Bathroom Signage in North Carolina
After the passage of House Bill 2 in March of 2016, businesses, bars, restaurants, places of worship, non-profits, and social organizations around the state began to show their solidarity by posting gender-inclusive signs in their restrooms. In the Triangle area alone, these signs seemed to be everywhere, and I found the response very inspirational. The signs struck me as a quiet but powerful act of resistance, and I began to think about how meaningful it would be for them to exist in a collective space. Together, these images send a message of solidarity to those individuals explicitly discriminated against by this law, contributing to the momentum behind the repeal of HB 2. —Emma Olsen, project coordinator
Joe Van Gogh, DURHAM + CHAPEL HILL
Robbie Roberts, owner of Joe Van Gogh, points out that these notes are just a way to remind customers of an open and welcoming policy that has always been in place (their Durham location has long featured a gender neutral bathroom sign). “We have always had a diverse staff and our customers are our neighbors, who are also as diverse as the world at large,” says Roberts. “No one is singled out or expected to be anyone but themselves.”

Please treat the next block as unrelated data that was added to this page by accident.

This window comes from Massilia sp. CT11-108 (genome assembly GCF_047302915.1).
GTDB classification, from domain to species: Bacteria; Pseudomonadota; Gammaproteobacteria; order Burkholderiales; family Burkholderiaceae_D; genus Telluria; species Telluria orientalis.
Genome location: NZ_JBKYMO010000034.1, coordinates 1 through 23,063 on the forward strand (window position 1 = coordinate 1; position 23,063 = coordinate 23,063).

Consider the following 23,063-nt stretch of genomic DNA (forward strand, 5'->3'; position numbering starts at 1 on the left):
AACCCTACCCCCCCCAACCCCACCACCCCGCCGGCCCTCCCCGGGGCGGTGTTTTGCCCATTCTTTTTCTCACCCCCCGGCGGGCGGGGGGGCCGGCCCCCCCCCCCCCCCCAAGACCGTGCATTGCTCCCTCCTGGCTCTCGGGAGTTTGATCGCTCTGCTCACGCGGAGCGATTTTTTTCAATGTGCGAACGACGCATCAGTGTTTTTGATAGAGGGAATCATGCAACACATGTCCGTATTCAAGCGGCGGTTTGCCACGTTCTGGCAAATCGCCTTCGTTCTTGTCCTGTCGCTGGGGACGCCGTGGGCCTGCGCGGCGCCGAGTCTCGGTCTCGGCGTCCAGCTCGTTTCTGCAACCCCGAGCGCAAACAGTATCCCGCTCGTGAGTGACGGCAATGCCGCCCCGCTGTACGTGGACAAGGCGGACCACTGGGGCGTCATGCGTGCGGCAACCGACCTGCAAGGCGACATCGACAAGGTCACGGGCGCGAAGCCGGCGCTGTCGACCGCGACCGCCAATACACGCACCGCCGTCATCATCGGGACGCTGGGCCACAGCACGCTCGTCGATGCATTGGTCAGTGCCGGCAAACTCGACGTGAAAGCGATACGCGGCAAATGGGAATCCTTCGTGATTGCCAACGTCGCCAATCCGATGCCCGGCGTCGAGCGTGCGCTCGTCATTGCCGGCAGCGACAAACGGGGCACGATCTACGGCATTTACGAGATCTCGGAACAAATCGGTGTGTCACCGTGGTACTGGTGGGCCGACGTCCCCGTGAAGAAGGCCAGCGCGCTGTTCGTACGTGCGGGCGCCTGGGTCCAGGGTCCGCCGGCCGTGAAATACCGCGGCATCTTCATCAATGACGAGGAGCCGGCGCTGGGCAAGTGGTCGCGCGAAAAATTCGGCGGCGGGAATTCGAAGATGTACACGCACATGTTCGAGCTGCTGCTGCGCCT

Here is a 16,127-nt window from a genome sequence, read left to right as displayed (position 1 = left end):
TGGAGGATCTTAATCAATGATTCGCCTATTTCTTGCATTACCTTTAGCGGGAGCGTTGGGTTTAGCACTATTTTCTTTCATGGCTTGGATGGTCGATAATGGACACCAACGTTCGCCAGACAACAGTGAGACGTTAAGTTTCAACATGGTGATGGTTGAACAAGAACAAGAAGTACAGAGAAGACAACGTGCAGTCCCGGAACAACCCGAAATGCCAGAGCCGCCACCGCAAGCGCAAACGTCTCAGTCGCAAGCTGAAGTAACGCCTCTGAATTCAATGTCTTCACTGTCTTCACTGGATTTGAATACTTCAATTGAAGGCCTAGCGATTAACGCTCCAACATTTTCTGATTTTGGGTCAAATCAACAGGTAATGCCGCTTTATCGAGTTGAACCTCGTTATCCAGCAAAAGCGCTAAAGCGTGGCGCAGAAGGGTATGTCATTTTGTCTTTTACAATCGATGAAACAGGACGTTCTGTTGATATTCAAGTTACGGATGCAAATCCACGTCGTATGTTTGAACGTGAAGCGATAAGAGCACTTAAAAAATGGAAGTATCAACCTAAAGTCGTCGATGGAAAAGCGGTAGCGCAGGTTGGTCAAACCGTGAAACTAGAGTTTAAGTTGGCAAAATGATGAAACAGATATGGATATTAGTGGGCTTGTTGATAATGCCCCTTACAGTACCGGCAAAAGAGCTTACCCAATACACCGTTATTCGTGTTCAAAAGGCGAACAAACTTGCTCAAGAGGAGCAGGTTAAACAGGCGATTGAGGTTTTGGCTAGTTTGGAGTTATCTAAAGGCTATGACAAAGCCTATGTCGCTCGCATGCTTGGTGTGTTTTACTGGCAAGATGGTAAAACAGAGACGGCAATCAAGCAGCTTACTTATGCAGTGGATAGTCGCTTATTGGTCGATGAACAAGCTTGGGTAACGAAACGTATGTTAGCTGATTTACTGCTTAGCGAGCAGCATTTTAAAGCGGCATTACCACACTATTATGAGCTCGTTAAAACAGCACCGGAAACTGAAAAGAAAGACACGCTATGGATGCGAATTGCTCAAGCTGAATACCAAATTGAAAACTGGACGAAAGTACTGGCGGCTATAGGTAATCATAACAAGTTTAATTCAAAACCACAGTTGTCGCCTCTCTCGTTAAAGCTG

Lindsey Andrews, one of Arcana's two owners, printed these signs shortly after Prince died, and they've remained up ever since. The Prince symbol captures the essence of non-binary (and also tends to make people smile when they're waiting for the bathroom).
21C Museum, Durham
21c Museum Hotel Durham installed new restroom signage designed by artist Peregrine Honig. Each sign is a work of art, numbered and signed by the artist, titled We Don't Care. The title refers to the position of "all are welcome," or we don't care where you go to the bathroom. The installation gives the community another way to engage in conversation around the issue. Thought-provoking contemporary art fosters dialogue and discovery.